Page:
The electronic message, sent to resident’s private inboxes, claims to be from a sympathetic assassin who thinks that the recipient of the email has wrongly had a contract taken out against them. The fraudster offers to forgo his job in return for a large amount of money; he will then provide proof of who has taken out the ‘hit’ in return for even more cash.
Throughout the email the recipient is warned not to contact police or tell friends or family about the content of the message.
DC Mark Aldridge, of Lancashire Constabulary’s Economic Crime Unit, said: “Anybody receiving this kind of email could feel intimidated and genuinely concerned that their safety is at risk. In actual fact this email is simply a spin-off from other emails designed to scam the public out of their money.
“The police take these matters extremely seriously, however, the poor English used is indicative of the fact that this scam originates from overseas. This makes investigation extremely difficult due to the various jurisdictional issues. We are looking into the matter but if anybody receives such emails our advice is to simply block the sender and delete the email.”
Head of Lancashire County Council Trading Standards, Paul Noone, said: "These criminals are constantly coming up with new ideas to try and catch people out, but anyone who receives this scam should ignore it and not be taken in by its threatening nature.
"Scamnesty, the annual Lancashire Police and Trading Standards campaign, will run throughout next month to raise awareness of this type of fraud.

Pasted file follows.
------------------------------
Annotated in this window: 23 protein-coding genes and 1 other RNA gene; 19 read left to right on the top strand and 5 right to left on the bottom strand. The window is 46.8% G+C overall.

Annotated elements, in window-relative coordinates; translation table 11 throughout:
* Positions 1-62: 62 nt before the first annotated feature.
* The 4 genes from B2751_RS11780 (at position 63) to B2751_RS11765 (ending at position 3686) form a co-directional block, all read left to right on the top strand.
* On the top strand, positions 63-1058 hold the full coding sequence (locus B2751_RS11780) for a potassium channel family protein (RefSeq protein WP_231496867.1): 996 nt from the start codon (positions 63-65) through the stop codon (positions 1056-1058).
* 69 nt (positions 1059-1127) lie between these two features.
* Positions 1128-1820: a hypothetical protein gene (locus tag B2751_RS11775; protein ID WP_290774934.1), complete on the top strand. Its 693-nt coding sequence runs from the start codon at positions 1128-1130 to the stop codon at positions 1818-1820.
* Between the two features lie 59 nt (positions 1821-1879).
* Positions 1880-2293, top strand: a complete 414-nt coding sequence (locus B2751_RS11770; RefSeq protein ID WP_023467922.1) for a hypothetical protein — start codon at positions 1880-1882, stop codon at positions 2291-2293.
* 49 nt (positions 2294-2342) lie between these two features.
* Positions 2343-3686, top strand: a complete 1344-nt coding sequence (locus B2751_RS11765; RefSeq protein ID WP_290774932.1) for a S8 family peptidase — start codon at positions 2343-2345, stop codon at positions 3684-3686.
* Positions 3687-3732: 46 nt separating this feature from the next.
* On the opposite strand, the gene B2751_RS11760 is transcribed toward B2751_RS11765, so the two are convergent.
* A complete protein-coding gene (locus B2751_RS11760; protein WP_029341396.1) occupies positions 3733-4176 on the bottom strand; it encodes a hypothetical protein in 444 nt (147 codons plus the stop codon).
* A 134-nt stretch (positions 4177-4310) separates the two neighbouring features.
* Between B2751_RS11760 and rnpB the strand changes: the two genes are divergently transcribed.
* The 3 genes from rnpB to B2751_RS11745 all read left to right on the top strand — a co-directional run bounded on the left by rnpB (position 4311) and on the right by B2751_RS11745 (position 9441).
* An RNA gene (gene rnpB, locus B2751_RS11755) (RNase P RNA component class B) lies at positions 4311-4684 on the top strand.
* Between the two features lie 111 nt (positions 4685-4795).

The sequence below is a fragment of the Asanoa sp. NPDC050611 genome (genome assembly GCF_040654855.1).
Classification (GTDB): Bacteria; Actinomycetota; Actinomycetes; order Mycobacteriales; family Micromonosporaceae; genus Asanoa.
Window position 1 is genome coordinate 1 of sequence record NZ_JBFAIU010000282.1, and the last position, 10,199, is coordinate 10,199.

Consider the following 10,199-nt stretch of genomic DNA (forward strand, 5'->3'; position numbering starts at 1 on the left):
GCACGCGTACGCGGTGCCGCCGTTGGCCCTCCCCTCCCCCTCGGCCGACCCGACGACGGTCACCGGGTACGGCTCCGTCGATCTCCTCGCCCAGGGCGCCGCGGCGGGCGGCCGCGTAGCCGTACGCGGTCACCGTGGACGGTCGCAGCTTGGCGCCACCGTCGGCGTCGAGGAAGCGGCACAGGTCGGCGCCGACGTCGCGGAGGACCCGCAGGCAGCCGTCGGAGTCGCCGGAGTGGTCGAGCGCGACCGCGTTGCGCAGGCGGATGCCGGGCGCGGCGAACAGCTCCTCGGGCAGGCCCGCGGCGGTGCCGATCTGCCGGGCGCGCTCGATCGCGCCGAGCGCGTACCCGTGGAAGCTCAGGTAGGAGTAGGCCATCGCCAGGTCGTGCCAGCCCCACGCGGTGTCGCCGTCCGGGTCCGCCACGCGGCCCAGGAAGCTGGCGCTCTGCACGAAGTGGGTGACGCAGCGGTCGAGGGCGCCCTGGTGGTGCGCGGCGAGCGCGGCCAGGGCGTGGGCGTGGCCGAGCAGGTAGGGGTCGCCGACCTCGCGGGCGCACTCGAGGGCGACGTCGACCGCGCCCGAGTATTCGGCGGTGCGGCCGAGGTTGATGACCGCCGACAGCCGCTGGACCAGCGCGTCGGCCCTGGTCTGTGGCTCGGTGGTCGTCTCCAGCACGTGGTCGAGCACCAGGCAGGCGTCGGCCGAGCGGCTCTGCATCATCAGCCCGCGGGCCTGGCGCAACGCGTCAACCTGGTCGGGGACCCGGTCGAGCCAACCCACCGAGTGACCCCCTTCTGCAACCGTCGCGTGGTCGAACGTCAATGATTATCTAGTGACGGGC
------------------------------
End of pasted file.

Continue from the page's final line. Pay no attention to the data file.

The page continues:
"The intelligence we receive through Scamnesty is very valuable in helping us to understand the scams that are out there and advise people to avoid them.
"The sad reality is that while scams are a massive problem, with some people being conned out of very large sums, only one in 20 victims report them. This makes it very difficult to target prevention and take action against those responsible."
Estimates put the cost of fraud to Lancashire residents alone at £64m annually.
Advice to follow if you receive an unsolicited email from an unknown source asking for personal details or cash:
- Know who you are dealing with – be suspicious if contacted out of the blue by someone you haven’t heard of. Don’t be fooled by official looking letters, websites etc.
- Be sceptical – if an offer sounds too good to be true, it probably is.
- Take your time – don’t be pressured into making snap decisions. Discuss it with family or friends or contact the Citizens Advice Consumer Helpline on 08454 040506.
- Protect your financial information – never give personal information, including your bank details to someone you don’t know or trust.
- If in doubt, delete the email.